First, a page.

I have been creating with Pastels and Watercolor since 2001 and am always drawn to nature, as it is my inspiration, my serenity and my passion. Colors are a nonverbal language understood by all. Many of my paintings represent Earth, Air and Water, with colors that range from natural to the more abstract and dreamlike.
Movement disorders are a gift. My compassion and forbearance have increased, my stillness and my patience. To counter the “-esias” I started Tai Chi; I now live one balanced moment at a time—mostly. With half-assed Buddhism I often set aside my suffering because I see now, at 65, how everyone suffers. When people grunt and rush past me, I remember I did the same, when I was young and able—and I was not cruddy for doing so, just human. I look everyone in the eye now, and wait. I love this beautiful, terrible world, and all who struggle in it. I was a CUNY Writing Fellow in 2017, working with Leo Carey of The New Yorker and Jon Galassi of FSG. After a multi-various career as illustrator for the New Yorker, CLIO winner/judge, and creative director, I found my true art as a writer. Salon picked up a few of my pieces, notably one about my Parkinson's diagnosis. Had two short plays produced, one off-Broadway. My poetry and essays have been published in anthologies, including wVw, Late Summer Orphans, Into Sanity (co-edited by David Vonnegut), CAPS Poetry (2016 and 2020), and Vanguard Voices.
I am passionate about the natural world. My paintings come from my deep love and sense of connection with nature. I strive to recreate in my paintings the joyful sensation of being outdoors. I am inspired by the vividness of color, the energy of living things, the effects of light on the landscape, and what happens when you slow down long enough to truly see and appreciate it. With this appreciation comes the desire to preserve natural areas, which is vitally important to me.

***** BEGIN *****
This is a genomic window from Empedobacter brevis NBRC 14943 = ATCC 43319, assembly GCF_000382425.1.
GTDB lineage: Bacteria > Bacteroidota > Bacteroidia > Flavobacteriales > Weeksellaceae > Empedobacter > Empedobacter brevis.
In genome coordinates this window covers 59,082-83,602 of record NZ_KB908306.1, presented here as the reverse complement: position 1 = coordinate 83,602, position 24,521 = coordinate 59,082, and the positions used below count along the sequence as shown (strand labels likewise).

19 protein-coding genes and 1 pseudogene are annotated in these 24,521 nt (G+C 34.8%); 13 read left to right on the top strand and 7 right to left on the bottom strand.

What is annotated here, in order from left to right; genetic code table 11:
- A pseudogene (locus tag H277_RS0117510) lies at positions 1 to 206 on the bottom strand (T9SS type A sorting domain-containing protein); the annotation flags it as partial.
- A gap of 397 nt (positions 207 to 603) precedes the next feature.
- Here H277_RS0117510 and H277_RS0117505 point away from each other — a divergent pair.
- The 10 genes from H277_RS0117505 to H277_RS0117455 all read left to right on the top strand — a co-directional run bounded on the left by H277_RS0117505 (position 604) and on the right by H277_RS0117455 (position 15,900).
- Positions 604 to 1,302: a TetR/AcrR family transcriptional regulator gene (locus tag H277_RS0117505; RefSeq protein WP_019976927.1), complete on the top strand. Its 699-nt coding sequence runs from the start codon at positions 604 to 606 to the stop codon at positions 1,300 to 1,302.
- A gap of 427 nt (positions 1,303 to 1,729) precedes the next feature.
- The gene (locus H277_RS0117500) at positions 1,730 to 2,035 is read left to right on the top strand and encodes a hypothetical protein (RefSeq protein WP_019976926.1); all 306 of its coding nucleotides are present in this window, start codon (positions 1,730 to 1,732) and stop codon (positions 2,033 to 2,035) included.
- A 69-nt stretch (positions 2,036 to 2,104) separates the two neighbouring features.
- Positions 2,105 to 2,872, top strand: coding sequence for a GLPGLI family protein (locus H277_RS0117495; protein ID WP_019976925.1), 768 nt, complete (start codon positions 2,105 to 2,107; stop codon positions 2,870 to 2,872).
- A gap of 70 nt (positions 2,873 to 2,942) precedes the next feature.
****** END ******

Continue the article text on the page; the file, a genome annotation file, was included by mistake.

I am best known for my richly colored watercolor landscapes which capture the beauty of the Hudson Valley. I have exhibited my paintings widely over the last 30 years in regional, solo & juried shows. I am represented locally by Maglyn's Dream and the Mohonk Mountain House gift shop in New Paltz. You can also find my greeting cards at the Mohonk Preserve Visitor Center. I have numerous collectors of my work in the Hudson Valley and my art is in private collections all over the country. I have been teaching watercolor, acrylic painting and mixed media classes for adults and children out of my studio and in the community for the last 15 years, and have experienced great joy inspiring many people to discover themselves as artists.
I paint in oil or acrylic on canvas from my home studio. I paint for the joy of creation, to celebrate the spirit, to satisfy the eye, to engage in childlike imagination, to feel free, to use juicy color, to connect and inspire people, for the love of art! I paint from ordinary subjects to express and communicate my passion: Love Through Art.
A landscape painter steeped in the light and physical qualities of the land. I work outdoors in the Hudson Valley, in my studio and on art residencies around the world. I am inspired by physical reality and seek to express a unique point of view.
As a professional artist, I have lived in New Paltz since 1995. The Mohonk Preserve was one of the reasons I chose to live here. Now 25 years later, I still am inspired by it's beauty.
Emmy Hastings is a Hudson Valley plein air artist who also was an illustrator and designer for a top New York City publishing house. She also taught High School art for 17 years and is currently working on a series of paintings of her hometown, Kingston. She works in all mediums including oil, acrylic and watercolor and maintains her home studio in New Paltz.
My landscape paintings are usually derived from photographs taken by me, and in this method the toughest part is already accomplished. The framing within the composition is vital for me to capture the essence of what exactly draws me in when viewing a particular vista. Working on site will be an exciting challenge for me.